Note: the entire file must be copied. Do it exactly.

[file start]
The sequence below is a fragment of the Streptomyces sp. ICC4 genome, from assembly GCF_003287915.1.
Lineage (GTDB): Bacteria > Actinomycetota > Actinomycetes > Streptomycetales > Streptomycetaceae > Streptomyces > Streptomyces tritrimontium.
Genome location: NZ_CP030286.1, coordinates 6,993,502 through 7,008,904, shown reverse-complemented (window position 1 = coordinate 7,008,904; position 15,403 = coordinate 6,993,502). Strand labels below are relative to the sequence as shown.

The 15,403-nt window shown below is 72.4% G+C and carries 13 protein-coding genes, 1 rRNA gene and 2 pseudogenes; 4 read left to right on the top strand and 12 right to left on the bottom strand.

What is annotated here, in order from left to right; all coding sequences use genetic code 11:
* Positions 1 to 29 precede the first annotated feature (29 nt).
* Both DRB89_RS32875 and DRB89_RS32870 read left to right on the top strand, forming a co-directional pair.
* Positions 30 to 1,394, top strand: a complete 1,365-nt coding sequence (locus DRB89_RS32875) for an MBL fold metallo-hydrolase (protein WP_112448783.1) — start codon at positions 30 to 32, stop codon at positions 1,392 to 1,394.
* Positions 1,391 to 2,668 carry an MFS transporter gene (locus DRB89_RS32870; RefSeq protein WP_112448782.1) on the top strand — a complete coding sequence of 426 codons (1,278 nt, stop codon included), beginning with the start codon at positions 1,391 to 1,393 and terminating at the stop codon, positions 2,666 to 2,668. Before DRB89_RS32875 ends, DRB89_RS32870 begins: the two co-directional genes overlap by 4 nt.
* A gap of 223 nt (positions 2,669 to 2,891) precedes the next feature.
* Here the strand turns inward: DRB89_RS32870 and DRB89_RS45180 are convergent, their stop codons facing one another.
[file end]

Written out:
The sequence below is a fragment of the Streptomyces sp. ICC4 genome, from assembly GCF_003287915.1.
Lineage (GTDB): Bacteria > Actinomycetota > Actinomycetes > Streptomycetales > Streptomycetaceae > Streptomyces > Streptomyces tritrimontium.
Genome location: NZ_CP030286.1, coordinates 6,993,502 through 7,008,904, shown reverse-complemented (window position 1 = coordinate 7,008,904; position 15,403 = coordinate 6,993,502). Strand labels below are relative to the sequence as shown.

The 15,403-nt window shown below is 72.4% G+C and carries 13 protein-coding genes, 1 rRNA gene and 2 pseudogenes; 4 read left to right on the top strand and 12 right to left on the bottom strand.

What is annotated here, in order from left to right; all coding sequences use genetic code 11:
* Positions 1 to 29 precede the first annotated feature (29 nt).
* Both DRB89_RS32875 and DRB89_RS32870 read left to right on the top strand, forming a co-directional pair.
* Positions 30 to 1,394, top strand: a complete 1,365-nt coding sequence (locus DRB89_RS32875) for an MBL fold metallo-hydrolase (protein WP_112448783.1) — start codon at positions 30 to 32, stop codon at positions 1,392 to 1,394.
* Positions 1,391 to 2,668 carry an MFS transporter gene (locus DRB89_RS32870; RefSeq protein WP_112448782.1) on the top strand — a complete coding sequence of 426 codons (1,278 nt, stop codon included), beginning with the start codon at positions 1,391 to 1,393 and terminating at the stop codon, positions 2,666 to 2,668. Before DRB89_RS32875 ends, DRB89_RS32870 begins: the two co-directional genes overlap by 4 nt.
* A gap of 223 nt (positions 2,669 to 2,891) precedes the next feature.
* Here the strand turns inward: DRB89_RS32870 and DRB89_RS45180 are convergent, their stop codons facing one another.